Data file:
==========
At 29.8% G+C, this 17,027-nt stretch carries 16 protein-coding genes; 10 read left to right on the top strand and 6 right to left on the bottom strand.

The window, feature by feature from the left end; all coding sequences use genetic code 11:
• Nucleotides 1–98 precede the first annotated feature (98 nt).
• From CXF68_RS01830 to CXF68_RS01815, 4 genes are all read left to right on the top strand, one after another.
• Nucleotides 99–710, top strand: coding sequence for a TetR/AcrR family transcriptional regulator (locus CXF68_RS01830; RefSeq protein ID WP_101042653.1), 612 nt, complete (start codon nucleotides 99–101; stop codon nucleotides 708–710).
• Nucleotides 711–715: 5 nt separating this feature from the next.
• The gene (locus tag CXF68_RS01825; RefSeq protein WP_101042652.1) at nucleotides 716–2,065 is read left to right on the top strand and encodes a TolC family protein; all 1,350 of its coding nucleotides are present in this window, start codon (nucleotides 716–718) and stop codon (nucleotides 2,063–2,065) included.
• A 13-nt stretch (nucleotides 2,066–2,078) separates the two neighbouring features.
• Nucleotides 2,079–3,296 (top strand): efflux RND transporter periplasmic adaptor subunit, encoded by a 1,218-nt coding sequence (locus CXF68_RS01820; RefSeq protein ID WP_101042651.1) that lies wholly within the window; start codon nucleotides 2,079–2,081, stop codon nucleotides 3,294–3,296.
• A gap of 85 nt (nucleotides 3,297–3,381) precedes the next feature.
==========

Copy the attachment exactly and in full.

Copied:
At 29.8% G+C, this 17,027-nt stretch carries 16 protein-coding genes; 10 read left to right on the top strand and 6 right to left on the bottom strand.

The window, feature by feature from the left end; all coding sequences use genetic code 11:
• Nucleotides 1–98 precede the first annotated feature (98 nt).
• From CXF68_RS01830 to CXF68_RS01815, 4 genes are all read left to right on the top strand, one after another.
• Nucleotides 99–710, top strand: coding sequence for a TetR/AcrR family transcriptional regulator (locus CXF68_RS01830; RefSeq protein ID WP_101042653.1), 612 nt, complete (start codon nucleotides 99–101; stop codon nucleotides 708–710).
• Nucleotides 711–715: 5 nt separating this feature from the next.
• The gene (locus tag CXF68_RS01825; RefSeq protein WP_101042652.1) at nucleotides 716–2,065 is read left to right on the top strand and encodes a TolC family protein; all 1,350 of its coding nucleotides are present in this window, start codon (nucleotides 716–718) and stop codon (nucleotides 2,063–2,065) included.
• A 13-nt stretch (nucleotides 2,066–2,078) separates the two neighbouring features.
• Nucleotides 2,079–3,296 (top strand): efflux RND transporter periplasmic adaptor subunit, encoded by a 1,218-nt coding sequence (locus CXF68_RS01820; RefSeq protein ID WP_101042651.1) that lies wholly within the window; start codon nucleotides 2,079–2,081, stop codon nucleotides 3,294–3,296.
• A gap of 85 nt (nucleotides 3,297–3,381) precedes the next feature.